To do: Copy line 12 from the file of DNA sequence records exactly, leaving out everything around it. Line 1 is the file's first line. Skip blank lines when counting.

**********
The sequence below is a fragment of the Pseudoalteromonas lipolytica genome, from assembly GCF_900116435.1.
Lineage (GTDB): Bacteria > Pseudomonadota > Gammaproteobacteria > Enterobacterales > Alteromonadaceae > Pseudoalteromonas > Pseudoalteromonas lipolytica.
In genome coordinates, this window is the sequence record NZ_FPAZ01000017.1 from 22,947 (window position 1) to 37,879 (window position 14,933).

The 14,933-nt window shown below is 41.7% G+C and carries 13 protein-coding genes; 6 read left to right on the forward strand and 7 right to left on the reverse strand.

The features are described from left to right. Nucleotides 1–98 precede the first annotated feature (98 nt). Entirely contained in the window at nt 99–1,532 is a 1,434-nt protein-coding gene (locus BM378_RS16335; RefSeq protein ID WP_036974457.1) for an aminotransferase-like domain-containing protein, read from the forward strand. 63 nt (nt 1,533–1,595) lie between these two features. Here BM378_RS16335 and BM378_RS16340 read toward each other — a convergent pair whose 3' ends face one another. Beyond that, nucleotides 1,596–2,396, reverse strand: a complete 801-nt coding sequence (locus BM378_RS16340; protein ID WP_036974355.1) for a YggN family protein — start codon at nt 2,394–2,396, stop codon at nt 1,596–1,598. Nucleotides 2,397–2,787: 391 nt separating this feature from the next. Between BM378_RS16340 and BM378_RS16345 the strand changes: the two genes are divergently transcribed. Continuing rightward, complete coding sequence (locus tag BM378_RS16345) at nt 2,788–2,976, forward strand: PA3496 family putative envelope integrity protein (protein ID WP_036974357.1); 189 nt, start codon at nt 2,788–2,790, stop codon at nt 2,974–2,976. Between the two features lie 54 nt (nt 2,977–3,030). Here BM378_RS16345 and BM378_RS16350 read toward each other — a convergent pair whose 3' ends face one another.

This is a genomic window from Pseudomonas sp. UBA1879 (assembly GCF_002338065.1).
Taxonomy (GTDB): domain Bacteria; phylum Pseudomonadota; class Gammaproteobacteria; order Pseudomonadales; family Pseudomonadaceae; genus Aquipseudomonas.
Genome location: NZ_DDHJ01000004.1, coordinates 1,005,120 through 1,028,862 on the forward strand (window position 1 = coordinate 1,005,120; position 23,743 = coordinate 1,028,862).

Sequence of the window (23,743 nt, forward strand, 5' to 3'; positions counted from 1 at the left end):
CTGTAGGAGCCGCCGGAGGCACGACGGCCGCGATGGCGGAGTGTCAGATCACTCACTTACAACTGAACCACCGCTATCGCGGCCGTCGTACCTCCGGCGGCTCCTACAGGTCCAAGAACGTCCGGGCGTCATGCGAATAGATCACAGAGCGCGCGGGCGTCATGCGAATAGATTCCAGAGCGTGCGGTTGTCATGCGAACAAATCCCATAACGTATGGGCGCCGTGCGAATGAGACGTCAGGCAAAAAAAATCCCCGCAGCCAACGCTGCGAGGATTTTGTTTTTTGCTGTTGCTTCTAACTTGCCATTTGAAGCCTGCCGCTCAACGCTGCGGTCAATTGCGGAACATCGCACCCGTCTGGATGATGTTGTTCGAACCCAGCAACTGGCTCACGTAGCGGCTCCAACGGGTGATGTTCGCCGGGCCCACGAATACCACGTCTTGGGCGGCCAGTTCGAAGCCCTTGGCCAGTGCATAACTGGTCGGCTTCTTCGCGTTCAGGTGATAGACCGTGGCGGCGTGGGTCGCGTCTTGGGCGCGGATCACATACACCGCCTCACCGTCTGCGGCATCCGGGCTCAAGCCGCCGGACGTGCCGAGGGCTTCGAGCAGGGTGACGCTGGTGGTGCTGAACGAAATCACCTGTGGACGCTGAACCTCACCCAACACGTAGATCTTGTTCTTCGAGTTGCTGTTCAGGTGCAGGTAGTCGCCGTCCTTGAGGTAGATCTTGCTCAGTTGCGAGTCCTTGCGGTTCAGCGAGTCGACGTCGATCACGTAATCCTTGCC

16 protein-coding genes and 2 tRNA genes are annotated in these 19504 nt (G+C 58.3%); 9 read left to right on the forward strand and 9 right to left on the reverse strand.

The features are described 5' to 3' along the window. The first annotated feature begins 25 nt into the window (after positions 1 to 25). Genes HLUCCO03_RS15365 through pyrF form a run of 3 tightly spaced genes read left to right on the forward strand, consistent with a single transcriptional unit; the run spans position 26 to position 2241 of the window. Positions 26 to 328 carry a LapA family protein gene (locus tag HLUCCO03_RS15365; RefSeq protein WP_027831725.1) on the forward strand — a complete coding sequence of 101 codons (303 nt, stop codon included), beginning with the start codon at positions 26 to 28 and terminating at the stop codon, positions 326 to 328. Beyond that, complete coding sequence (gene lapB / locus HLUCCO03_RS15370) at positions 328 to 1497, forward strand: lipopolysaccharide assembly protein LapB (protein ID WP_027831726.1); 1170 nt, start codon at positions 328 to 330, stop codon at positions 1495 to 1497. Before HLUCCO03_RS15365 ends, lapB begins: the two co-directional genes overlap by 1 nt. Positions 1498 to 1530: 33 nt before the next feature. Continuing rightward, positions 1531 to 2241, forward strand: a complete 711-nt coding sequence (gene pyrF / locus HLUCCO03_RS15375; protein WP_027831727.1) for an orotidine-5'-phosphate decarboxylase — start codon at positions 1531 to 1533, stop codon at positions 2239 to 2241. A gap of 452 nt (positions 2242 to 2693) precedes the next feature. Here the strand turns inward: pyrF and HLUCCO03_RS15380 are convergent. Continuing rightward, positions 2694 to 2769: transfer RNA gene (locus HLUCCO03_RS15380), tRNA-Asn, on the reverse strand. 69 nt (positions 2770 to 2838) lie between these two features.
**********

The features are described 5' to 3' along the window. The first annotated feature begins 25 nt into the window (after positions 1 to 25). Genes HLUCCO03_RS15365 through pyrF form a run of 3 tightly spaced genes read left to right on the forward strand, consistent with a single transcriptional unit; the run spans position 26 to position 2241 of the window. Positions 26 to 328 carry a LapA family protein gene (locus tag HLUCCO03_RS15365; RefSeq protein WP_027831725.1) on the forward strand — a complete coding sequence of 101 codons (303 nt, stop codon included), beginning with the start codon at positions 26 to 28 and terminating at the stop codon, positions 326 to 328. Beyond that, complete coding sequence (gene lapB / locus HLUCCO03_RS15370) at positions 328 to 1497, forward strand: lipopolysaccharide assembly protein LapB (protein ID WP_027831726.1); 1170 nt, start codon at positions 328 to 330, stop codon at positions 1495 to 1497. Before HLUCCO03_RS15365 ends, lapB begins: the two co-directional genes overlap by 1 nt. Positions 1498 to 1530: 33 nt before the next feature. Continuing rightward, positions 1531 to 2241, forward strand: a complete 711-nt coding sequence (gene pyrF / locus HLUCCO03_RS15375; protein WP_027831727.1) for an orotidine-5'-phosphate decarboxylase — start codon at positions 1531 to 1533, stop codon at positions 2239 to 2241. A gap of 452 nt (positions 2242 to 2693) precedes the next feature. Here the strand turns inward: pyrF and HLUCCO03_RS15380 are convergent. Continuing rightward, positions 2694 to 2769: transfer RNA gene (locus HLUCCO03_RS15380), tRNA-Asn, on the reverse strand. 69 nt (positions 2770 to 2838) lie between these two features.